One of the best and most liberating things

"Can you drive?" was the first question the man asked, when I returned his call from my voice mail. 

"Sure, I can drive," I said, "but not legally."

To that, a long silence. "Your license is suspended?" the voice finally asked.

"No, it doesn't exist. I moved to California several years ago, but never got a Cali license, and my Washington license expired in '93." Another long silence, so this time I interrupted: "I take the bus or BART." More silence, like what I'd said was incomprehensible, so I added, "Prefer it, actually."

Came the silence again. For so few words, ours was a rather long conversation. Finally he asked, "Do you have a car?"

"If I had a car, mister, I'd mention it in my flyers."

Click. He hung up, but that was an enjoyable couple of minutes of my life. His last silence suggests that he might've been willing to hire me to drive without a license — a getaway car after a bank heist, perhaps — but not without a car of my own.

♦ ♦ ♦ 

I have no car, don't want one, and don't miss driving. You ever stop to think what driving entails? Paperwork, for a driver's license and vehicle plates, and insurance, and gas and oil and trips to the garage. And traffic. And parking. And cops eager to pull you over. And always the risk of hitting something, or being hit.

Screw all of that. In San Francisco and the bay area, there's noplace you can't get to on the bus or the BART, the trolley, the subway, or CalTrain.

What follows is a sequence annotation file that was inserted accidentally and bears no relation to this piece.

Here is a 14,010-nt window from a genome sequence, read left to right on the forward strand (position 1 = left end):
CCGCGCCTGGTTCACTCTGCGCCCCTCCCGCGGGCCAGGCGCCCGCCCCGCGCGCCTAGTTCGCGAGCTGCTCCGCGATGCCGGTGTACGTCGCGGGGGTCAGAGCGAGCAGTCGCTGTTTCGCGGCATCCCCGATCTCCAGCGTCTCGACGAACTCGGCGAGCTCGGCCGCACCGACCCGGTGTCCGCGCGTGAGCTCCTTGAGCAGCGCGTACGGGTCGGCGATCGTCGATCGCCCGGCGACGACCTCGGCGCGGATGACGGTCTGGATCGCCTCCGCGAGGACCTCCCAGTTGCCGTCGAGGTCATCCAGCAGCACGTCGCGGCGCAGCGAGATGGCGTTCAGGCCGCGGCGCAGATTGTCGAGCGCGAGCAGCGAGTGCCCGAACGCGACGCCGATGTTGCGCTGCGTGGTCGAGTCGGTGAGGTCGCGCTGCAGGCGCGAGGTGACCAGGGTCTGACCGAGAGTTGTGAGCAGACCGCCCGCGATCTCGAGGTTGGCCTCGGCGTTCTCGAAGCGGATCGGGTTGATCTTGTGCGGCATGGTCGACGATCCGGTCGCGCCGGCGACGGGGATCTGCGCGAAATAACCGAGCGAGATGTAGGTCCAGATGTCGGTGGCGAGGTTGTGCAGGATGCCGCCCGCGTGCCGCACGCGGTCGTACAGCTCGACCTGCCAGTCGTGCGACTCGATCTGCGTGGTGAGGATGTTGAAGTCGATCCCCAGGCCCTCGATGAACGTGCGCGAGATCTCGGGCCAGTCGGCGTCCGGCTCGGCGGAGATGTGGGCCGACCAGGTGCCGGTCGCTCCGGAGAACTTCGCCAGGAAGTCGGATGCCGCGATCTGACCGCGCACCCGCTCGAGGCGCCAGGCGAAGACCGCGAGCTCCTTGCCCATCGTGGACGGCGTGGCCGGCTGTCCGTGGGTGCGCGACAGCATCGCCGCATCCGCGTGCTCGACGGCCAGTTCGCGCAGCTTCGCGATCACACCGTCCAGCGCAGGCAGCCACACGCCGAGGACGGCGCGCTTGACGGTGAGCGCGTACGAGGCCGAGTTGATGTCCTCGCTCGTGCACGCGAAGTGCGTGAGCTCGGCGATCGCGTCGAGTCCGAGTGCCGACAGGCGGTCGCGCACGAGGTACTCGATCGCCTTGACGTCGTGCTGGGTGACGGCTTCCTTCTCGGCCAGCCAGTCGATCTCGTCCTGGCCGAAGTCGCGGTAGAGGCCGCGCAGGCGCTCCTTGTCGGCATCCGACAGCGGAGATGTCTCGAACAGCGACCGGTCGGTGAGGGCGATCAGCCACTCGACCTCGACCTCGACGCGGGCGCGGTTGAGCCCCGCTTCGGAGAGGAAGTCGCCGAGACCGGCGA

I came to California for new surroundings, fewer obligations, broader horizons, some distance from my family, and maybe better weather. Not needing a car wasn't among my expectations, but it's become one of the best and most liberating things about living here.

♦ ♦ ♦ 

By now, Sarah-Katherine has received my letter saying 'no' to New York. She probably crumpled it and cursed me almost as much as I deserve.

I feel shitty about what I've done — she wanted someone with her, so she wouldn't be jumping to NYC alone. I said I'd be that someone, so she made her plans. And then I backed out. I've stood her up, on a transcontinental date.

If she writes back "Go to hell," or if she never writes back, I'll understand.

And it's not the first time I've been a weasel in life. Probably it's not the last. My intentions are usually good, but my follow-through sorta sucks.

♦ ♦ ♦ 

When money's tight, canned cat food instead of tuna is not a joke. You might make a few mistakes along the way, though. My advice is to buy several different brands, until you find one to your liking. Some of them smell too ghastly to eat, and I've given a few to the cats in this house.

It's curious that the list of ingredients on a fancy "tuna" cat food begins with poultry by-products, water, and meat by-products, before there's any mention of fish. But the "chopped mackerel" reads better. Most tempting is Nine Lives "tuna in sauce," which promises tuna, water, soy grits, calcium carbonate, choline chloride, vitamins, zinc, thiamine, niacin," before getting to the preservatives and emulsifiers, all of which sounds as healthy as a bowl of granola.

Perhaps surprisingly, Safeway's generic 'fish' flavor cat food is my favorite, and it's only 29¢. Not that you won't know it's not tuna, but it has the right texture, and the taste is... a fair approximation, when mixed with mayo and mustard and spread on cheap bread.

From Pathetic Life #21
Wednesday, February 7, 1996 

This is an entry retyped from an on-paper zine I wrote many years ago, called Pathetic Life. The opinions stated were my opinions then, but might not be my opinions now. Also, I said and did some disgusting things, so parental guidance is advised.

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